The oil in the gulf has devastated the livelihoods of many Gulf residents in a way that no BP lucre could repay. But something else had been dealt a deadly blow, something just as difficult to restore as damaged ecology and economic well-being: trust.
There are images and reports that BP and the tourist industry don't talk about much. Most tourists have no idea there are 4,000 oil spills a year in the Gulf. The size and stakes of this oil threat are still as big as they've ever been.
In a powerful new documentary, Stories from the Gulf, residents make it clear they are still suffering the aftermath of the largest oil spill in U.S. history. We must not minimize their struggle or sense of loss, which persists to this day.
What's it going to take for us to awaken from our complacency? Now is precisely the time to leverage our economic and technological connections to save our natural resources and jumpstart the green economy.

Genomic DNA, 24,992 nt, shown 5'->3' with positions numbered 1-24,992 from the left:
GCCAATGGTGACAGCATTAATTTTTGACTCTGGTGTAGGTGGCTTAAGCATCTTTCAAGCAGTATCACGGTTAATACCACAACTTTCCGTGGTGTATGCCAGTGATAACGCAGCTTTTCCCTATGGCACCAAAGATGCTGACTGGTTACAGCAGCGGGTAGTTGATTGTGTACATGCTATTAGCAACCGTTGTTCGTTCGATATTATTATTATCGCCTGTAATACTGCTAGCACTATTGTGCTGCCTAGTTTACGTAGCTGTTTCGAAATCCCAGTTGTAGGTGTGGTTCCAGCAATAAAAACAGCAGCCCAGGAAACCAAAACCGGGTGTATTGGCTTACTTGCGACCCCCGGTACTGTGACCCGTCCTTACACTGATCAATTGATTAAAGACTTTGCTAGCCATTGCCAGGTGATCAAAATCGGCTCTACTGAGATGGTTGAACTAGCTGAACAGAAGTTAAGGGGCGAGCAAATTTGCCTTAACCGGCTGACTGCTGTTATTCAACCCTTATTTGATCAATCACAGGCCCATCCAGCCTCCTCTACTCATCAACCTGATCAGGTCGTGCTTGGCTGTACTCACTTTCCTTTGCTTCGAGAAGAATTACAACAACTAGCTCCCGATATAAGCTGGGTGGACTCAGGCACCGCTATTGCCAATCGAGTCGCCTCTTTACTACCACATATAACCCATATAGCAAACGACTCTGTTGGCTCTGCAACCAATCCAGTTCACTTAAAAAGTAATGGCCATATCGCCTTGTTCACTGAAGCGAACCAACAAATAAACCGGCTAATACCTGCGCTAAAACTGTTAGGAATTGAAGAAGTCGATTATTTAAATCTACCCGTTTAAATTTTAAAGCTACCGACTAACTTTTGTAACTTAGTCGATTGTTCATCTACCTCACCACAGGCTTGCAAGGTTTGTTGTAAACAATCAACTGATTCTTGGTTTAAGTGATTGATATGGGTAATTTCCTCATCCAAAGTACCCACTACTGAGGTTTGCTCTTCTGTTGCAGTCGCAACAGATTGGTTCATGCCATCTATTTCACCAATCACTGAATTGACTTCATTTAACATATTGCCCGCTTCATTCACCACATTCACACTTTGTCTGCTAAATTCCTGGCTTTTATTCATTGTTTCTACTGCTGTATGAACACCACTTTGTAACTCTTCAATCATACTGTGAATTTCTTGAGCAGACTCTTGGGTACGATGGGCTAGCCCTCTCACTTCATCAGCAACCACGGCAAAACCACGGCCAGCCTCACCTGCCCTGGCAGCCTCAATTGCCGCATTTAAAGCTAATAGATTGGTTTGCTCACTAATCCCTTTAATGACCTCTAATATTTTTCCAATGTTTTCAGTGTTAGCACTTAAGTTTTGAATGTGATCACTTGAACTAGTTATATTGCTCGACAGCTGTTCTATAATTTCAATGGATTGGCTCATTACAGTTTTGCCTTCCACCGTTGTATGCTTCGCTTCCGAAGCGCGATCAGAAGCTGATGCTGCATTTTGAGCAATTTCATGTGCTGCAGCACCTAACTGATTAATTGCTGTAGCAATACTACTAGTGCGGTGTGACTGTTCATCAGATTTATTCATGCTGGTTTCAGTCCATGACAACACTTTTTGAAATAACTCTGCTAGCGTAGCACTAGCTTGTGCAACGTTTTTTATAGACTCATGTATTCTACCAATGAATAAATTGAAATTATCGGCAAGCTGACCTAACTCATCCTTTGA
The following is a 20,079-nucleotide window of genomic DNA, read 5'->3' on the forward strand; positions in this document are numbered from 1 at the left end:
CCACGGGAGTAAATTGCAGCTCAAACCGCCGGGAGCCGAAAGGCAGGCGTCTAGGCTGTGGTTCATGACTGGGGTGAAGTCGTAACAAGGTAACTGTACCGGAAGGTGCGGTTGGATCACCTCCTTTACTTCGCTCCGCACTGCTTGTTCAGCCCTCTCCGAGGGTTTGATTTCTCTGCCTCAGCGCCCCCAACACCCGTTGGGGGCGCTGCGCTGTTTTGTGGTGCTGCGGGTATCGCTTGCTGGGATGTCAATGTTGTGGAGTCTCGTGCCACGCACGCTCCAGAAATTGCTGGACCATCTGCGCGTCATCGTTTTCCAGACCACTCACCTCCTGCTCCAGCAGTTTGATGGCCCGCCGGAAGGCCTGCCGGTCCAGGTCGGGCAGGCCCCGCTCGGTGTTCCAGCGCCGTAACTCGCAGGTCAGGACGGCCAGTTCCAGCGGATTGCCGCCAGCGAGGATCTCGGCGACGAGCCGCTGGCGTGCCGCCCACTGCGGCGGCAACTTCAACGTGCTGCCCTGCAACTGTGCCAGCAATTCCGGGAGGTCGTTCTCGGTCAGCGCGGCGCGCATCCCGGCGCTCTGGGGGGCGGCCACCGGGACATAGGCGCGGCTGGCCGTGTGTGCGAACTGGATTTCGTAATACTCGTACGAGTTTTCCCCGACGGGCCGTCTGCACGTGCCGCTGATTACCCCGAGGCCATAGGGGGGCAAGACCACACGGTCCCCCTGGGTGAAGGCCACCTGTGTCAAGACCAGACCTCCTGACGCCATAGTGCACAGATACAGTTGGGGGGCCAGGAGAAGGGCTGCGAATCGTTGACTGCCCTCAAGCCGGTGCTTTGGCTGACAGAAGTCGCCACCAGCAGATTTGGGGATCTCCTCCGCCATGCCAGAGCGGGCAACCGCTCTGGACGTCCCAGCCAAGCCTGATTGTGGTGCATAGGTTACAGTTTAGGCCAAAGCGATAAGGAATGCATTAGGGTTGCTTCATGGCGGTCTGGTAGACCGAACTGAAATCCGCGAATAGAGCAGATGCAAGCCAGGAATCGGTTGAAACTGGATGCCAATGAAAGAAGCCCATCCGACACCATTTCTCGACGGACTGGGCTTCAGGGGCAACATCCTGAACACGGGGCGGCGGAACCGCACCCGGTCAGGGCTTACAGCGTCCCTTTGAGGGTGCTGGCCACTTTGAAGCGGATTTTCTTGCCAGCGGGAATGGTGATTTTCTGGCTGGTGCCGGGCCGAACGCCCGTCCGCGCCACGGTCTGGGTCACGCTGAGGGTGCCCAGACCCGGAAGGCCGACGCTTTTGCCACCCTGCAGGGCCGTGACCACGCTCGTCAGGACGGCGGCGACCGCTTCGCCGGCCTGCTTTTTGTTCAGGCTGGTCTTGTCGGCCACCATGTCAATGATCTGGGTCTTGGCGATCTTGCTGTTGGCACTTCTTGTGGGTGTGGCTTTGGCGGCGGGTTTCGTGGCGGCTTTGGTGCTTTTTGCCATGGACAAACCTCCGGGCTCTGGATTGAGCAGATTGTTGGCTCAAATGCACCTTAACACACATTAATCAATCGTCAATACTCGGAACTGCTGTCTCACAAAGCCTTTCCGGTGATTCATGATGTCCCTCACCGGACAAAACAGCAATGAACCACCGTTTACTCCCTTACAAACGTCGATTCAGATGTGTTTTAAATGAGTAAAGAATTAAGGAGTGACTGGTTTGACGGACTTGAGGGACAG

The April 14 meeting proceeded efficiently, as scheduled, for BP shareholders. For the workers, environmentalists and community members rallying in protest, though, the day of reckoning had yet to arrive.
If there's any lesson to be learned, it is that the BP oil spill is not a thing of the past -- it's very much an ongoing tragedy that, as prior massive oil spills have taught us well, will continue for many years to come.
Nearly a year after the Deepwater Horizon rig exploded, it's easy to assume that if we don't see a lot of headlines about ecological damage, then there mustn't be any. But it's not over. Let me repeat: it's definitely not over.
New Orleans and nearby parishes plan to collect Christmas trees to build brush fences in bayous for marsh rebuilding this January even though the state decided to ax its funding for the program awhile ago.
For many families of the Gulf Coast, the holiday will be a bittersweet occasion. This is the first Thanksgiving since the BP oil disaster destroyed their coast. Some will find it difficult to afford a turkey or ham to celebrate.